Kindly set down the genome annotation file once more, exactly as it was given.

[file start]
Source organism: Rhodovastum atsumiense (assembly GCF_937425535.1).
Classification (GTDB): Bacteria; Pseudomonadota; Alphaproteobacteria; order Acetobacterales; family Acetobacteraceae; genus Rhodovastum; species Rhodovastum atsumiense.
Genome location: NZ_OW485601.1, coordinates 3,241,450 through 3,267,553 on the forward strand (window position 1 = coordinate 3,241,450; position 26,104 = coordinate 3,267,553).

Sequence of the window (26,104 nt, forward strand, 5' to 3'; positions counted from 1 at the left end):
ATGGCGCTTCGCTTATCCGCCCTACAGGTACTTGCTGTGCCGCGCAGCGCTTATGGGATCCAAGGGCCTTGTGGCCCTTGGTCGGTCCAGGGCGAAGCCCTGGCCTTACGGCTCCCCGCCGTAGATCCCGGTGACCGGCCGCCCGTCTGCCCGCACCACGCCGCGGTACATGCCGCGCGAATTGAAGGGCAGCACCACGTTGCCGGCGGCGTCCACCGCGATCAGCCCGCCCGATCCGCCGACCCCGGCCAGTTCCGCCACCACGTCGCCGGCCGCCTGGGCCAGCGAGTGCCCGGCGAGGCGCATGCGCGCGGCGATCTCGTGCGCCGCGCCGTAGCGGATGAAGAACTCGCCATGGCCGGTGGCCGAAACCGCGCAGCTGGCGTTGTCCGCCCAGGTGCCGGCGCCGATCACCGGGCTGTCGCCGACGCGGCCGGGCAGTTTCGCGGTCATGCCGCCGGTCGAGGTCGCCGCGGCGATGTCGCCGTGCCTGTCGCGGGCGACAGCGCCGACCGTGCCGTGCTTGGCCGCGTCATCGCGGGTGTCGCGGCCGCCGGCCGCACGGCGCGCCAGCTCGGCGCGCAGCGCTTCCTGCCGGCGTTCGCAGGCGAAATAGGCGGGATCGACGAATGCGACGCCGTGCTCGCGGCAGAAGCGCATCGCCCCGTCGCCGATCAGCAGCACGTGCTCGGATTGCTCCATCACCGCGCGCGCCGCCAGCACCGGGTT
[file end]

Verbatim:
Source organism: Rhodovastum atsumiense (assembly GCF_937425535.1).
Classification (GTDB): Bacteria; Pseudomonadota; Alphaproteobacteria; order Acetobacterales; family Acetobacteraceae; genus Rhodovastum; species Rhodovastum atsumiense.
Genome location: NZ_OW485601.1, coordinates 3,241,450 through 3,267,553 on the forward strand (window position 1 = coordinate 3,241,450; position 26,104 = coordinate 3,267,553).

Sequence of the window (26,104 nt, forward strand, 5' to 3'; positions counted from 1 at the left end):
ATGGCGCTTCGCTTATCCGCCCTACAGGTACTTGCTGTGCCGCGCAGCGCTTATGGGATCCAAGGGCCTTGTGGCCCTTGGTCGGTCCAGGGCGAAGCCCTGGCCTTACGGCTCCCCGCCGTAGATCCCGGTGACCGGCCGCCCGTCTGCCCGCACCACGCCGCGGTACATGCCGCGCGAATTGAAGGGCAGCACCACGTTGCCGGCGGCGTCCACCGCGATCAGCCCGCCCGATCCGCCGACCCCGGCCAGTTCCGCCACCACGTCGCCGGCCGCCTGGGCCAGCGAGTGCCCGGCGAGGCGCATGCGCGCGGCGATCTCGTGCGCCGCGCCGTAGCGGATGAAGAACTCGCCATGGCCGGTGGCCGAAACCGCGCAGCTGGCGTTGTCCGCCCAGGTGCCGGCGCCGATCACCGGGCTGTCGCCGACGCGGCCGGGCAGTTTCGCGGTCATGCCGCCGGTCGAGGTCGCCGCGGCGATGTCGCCGTGCCTGTCGCGGGCGACAGCGCCGACCGTGCCGTGCTTGGCCGCGTCATCGCGGGTGTCGCGGCCGCCGGCCGCACGGCGCGCCAGCTCGGCGCGCAGCGCTTCCTGCCGGCGTTCGCAGGCGAAATAGGCGGGATCGACGAATGCGACGCCGTGCTCGCGGCAGAAGCGCATCGCCCCGTCGCCGATCAGCAGCACGTGCTCGGATTGCTCCATCACCGCGCGCGCCGCCAGCACCGGGTT